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Paralyzed Man Able To Walk Again With Brain And Spine Implants; Navy Probe Finds "Hell Week" Puts SEAL Candidates At Risk; Officer Leaves Lasting Legacy After Being Murdered In Uniform. Aired 7:30-8a ET

Aired May 26, 2023 - 07:30   ET



ERICA HILL, CNN ANCHOR: I know you've been working on similar things. This is really building on some of your previous work.

The fact that you've figured out a way to basically get injured section here in his body and that there were even signs of neurological recovery, were you expecting it to be quite this effective?

GREGOIRE COURTINE, SPINAL CORD SPECIALIST AND NEUROSCIENTIST, SWISS FEDERAL INSTITUTE OF TECHNOLOGY (via Webex by Cisco): Certainly, it has been a very long journey from the rats, the monkeys, to the first test in humans, and finally, this breakthrough. And we are hopeful that it will be effective. But on day one, Gert-Jan being able to think about a movement and see that movement very natural and free, he essentially walked on foot.

POPPY HARLOW, CNN ANCHOR: Can you speak, Jocelyne, to why it works and if it can work for many people, or was this a unique situation?

JOCELYNE BLOCH, NEUROSCIENTIST, UNIVERSITY OF LAUSANNE, NEUROSURGEON, SWISS FEDERAL INSTITUTE OF TECHNOLOGY, PLACED IMPLANT ENABLING PARALYZED MAN TO WALK (via Webex by Cisco): No, I don't think it's a unique situation. He's the first. He's the test pilot, but I'm sure it's going to work in other patients.

So it works because his brain is intact and the part of the spinal cord that is controlling the leg movement is also intact. So we can put electronics above the region of the brain that is controlling leg movement and the region of the spinal cord that is controlling movements and we could then link them. So in all the patients who have these intact regions, we could apply the same.

HILL: How widespread could this be in terms of how widespread could its usage be, Gregoire? How many -- how many patients could potentially be impacted?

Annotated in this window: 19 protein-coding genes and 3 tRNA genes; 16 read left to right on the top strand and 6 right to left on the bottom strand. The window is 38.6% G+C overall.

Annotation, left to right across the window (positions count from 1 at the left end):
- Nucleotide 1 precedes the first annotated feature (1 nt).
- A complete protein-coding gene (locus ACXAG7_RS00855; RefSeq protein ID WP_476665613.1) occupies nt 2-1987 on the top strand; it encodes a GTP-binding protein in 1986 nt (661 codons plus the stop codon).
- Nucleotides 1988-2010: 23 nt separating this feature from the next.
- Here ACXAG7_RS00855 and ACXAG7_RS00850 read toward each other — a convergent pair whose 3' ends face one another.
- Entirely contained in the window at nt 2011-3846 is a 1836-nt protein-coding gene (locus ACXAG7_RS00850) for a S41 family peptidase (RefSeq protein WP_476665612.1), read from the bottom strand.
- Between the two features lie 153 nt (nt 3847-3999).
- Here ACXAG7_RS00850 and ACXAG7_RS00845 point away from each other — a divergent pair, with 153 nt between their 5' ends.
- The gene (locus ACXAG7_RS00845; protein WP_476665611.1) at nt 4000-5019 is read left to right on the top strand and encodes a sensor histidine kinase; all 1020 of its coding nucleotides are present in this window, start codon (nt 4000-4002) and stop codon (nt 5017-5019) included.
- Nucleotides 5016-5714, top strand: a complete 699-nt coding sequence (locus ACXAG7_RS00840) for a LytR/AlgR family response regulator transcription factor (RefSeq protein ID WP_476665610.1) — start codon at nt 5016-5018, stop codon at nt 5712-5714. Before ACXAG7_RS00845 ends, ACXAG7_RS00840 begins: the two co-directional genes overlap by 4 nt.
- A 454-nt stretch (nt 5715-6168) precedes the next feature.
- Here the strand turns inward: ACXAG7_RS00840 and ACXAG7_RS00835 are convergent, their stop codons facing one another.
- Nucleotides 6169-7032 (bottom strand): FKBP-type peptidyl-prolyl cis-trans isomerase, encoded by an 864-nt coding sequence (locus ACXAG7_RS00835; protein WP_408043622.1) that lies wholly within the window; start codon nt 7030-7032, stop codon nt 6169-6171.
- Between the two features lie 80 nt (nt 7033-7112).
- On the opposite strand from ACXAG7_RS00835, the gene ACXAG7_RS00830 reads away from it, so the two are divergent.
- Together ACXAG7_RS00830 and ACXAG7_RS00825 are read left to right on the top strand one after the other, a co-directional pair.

COURTINE: We are really at the very beginning in a sense. Remember the pacemaker 50 years ago? People were working (INAUDIBLE) next to them -- a little bit of what you see in the picture currently. But the key is the medical company didn't get to (INAUDIBLE) everything by this technology so it can really be used by everyone who needs it across the world in the future.

HARLOW: Jocelyne, were you there when he walked for the first time? Did you get to see it?

BLOCH: Yes, I was there. And I must say that I did not -- when I was there just for the first day when we were programming the stimulator with the brain implant, I felt that he would only execute slight movements at the very beginning. But he was so fast that the very first day we asked him to stand up and to do a few steps and it worked.

And all the team was not here, unfortunately. They thought it would happen later. And so, we were all in tears.

HILL: Wow. I can only imagine. We can see your face light up as you're talking about it as well -- the smile we see on both of your faces.

So this, right now, is really for lower body, as I understand it -- not necessarily for someone who may have been paralyzed with something on their upper body. But could that -- could it be amended perhaps to help some of those folks?

BLOCH: There is certainly a strategy that we will now apply in the future. We have obtained the authorization to do it in cervical spinal cord injured patients -- quadriplegics who cannot move the arm. And we exactly apply the same strategy -- brain implants and cervical stimulation in order to improve the hand movements. And we are pretty sure that a bit of improvement of hand movement would be a lot of gain in their future and in their ability to be independent.